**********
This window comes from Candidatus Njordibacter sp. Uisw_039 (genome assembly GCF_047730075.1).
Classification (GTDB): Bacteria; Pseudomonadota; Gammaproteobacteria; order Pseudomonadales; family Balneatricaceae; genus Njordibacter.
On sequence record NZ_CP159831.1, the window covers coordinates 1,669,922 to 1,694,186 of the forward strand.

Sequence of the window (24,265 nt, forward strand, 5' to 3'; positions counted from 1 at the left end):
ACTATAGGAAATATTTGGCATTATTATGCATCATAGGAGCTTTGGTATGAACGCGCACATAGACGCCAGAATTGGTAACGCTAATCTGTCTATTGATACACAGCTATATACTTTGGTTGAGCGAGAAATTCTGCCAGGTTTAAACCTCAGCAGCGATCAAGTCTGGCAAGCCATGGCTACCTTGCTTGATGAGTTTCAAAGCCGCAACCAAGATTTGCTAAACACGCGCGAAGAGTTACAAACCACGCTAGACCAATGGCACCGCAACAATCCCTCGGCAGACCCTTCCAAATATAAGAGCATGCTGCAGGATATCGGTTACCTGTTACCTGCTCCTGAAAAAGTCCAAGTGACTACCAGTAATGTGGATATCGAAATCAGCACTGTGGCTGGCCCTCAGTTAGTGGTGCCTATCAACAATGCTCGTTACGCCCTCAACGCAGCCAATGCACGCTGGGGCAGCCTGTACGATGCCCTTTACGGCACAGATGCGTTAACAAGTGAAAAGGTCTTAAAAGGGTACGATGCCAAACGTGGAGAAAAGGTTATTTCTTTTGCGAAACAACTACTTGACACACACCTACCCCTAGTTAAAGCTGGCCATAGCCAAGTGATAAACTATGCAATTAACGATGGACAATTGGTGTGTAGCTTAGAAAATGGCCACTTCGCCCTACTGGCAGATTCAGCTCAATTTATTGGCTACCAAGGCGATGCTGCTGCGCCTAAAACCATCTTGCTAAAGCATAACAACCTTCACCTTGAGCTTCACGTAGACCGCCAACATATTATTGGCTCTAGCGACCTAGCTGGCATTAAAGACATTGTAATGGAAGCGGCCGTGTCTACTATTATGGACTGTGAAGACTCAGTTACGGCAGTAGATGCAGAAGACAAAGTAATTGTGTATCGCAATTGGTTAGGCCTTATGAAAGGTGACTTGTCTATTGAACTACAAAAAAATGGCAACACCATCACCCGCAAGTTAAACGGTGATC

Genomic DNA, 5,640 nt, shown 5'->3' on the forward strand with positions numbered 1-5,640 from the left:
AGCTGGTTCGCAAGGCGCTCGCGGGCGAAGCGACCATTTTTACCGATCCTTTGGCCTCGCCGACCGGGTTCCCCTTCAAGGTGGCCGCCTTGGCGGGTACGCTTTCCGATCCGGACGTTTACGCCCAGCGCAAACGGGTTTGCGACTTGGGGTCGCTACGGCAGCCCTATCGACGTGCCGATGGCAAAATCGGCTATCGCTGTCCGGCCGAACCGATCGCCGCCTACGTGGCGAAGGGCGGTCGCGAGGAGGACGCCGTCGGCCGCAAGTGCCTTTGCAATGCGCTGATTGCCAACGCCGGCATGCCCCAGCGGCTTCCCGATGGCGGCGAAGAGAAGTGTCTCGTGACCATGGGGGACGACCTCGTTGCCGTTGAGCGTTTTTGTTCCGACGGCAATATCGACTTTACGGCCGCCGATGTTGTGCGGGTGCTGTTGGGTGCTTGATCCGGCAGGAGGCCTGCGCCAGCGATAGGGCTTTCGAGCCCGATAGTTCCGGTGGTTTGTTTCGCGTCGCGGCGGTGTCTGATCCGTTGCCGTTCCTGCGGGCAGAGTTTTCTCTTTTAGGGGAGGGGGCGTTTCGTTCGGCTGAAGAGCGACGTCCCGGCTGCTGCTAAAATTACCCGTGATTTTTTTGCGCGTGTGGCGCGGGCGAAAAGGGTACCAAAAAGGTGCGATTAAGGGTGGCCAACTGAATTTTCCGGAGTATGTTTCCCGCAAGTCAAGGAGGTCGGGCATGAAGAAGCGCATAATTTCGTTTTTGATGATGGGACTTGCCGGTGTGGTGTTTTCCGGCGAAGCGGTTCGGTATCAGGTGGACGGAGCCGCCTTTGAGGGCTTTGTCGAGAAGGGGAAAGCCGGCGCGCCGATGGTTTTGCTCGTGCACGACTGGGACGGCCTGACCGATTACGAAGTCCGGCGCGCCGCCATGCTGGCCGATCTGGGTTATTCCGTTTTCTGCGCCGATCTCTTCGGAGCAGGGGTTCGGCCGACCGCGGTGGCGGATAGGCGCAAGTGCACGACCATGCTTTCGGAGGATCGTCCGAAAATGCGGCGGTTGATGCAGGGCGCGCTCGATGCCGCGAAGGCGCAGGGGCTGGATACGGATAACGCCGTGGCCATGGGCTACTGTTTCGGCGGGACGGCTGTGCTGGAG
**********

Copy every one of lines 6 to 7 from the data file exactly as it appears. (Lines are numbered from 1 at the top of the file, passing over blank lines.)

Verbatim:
Genomic DNA, 5,640 nt, shown 5'->3' on the forward strand with positions numbered 1-5,640 from the left:
AGCTGGTTCGCAAGGCGCTCGCGGGCGAAGCGACCATTTTTACCGATCCTTTGGCCTCGCCGACCGGGTTCCCCTTCAAGGTGGCCGCCTTGGCGGGTACGCTTTCCGATCCGGACGTTTACGCCCAGCGCAAACGGGTTTGCGACTTGGGGTCGCTACGGCAGCCCTATCGACGTGCCGATGGCAAAATCGGCTATCGCTGTCCGGCCGAACCGATCGCCGCCTACGTGGCGAAGGGCGGTCGCGAGGAGGACGCCGTCGGCCGCAAGTGCCTTTGCAATGCGCTGATTGCCAACGCCGGCATGCCCCAGCGGCTTCCCGATGGCGGCGAAGAGAAGTGTCTCGTGACCATGGGGGACGACCTCGTTGCCGTTGAGCGTTTTTGTTCCGACGGCAATATCGACTTTACGGCCGCCGATGTTGTGCGGGTGCTGTTGGGTGCTTGATCCGGCAGGAGGCCTGCGCCAGCGATAGGGCTTTCGAGCCCGATAGTTCCGGTGGTTTGTTTCGCGTCGCGGCGGTGTCTGATCCGTTGCCGTTCCTGCGGGCAGAGTTTTCTCTTTTAGGGGAGGGGGCGTTTCGTTCGGCTGAAGAGCGACGTCCCGGCTGCTGCTAAAATTACCCGTGATTTTTTTGCGCGTGTGGCGCGGGCGAAAAGGGTACCAAAAAGGTGCGATTAAGGGTGGCCAACTGAATTTTCCGGAGTATGTTTCCCGCAAGTCAAGGAGGTCGGGCATGAAGAAGCGCATAATTTCGTTTTTGATGATGGGACTTGCCGGTGTGGTGTTTTCCGGCGAAGCGGTTCGGTATCAGGTGGACGGAGCCGCCTTTGAGGGCTTTGTCGAGAAGGGGAAAGCCGGCGCGCCGATGGTTTTGCTCGTGCACGACTGGGACGGCCTGACCGATTACGAAGTCCGGCGCGCCGCCATGCTGGCCGATCTGGGTTATTCCGTTTTCTGCGCCGATCTCTTCGGAGCAGGGGTTCGGCCGACCGCGGTGGCGGATAGGCGCAAGTGCACGACCATGCTTTCGGAGGATCGTCCGAAAATGCGGCGGTTGATGCAGGGCGCGCTCGATGCCGCGAAGGCGCAGGGGCTGGATACGGATAACGCCGTGGCCATGGGCTACTGTTTCGGCGGGACGGCTGTGCTGGAG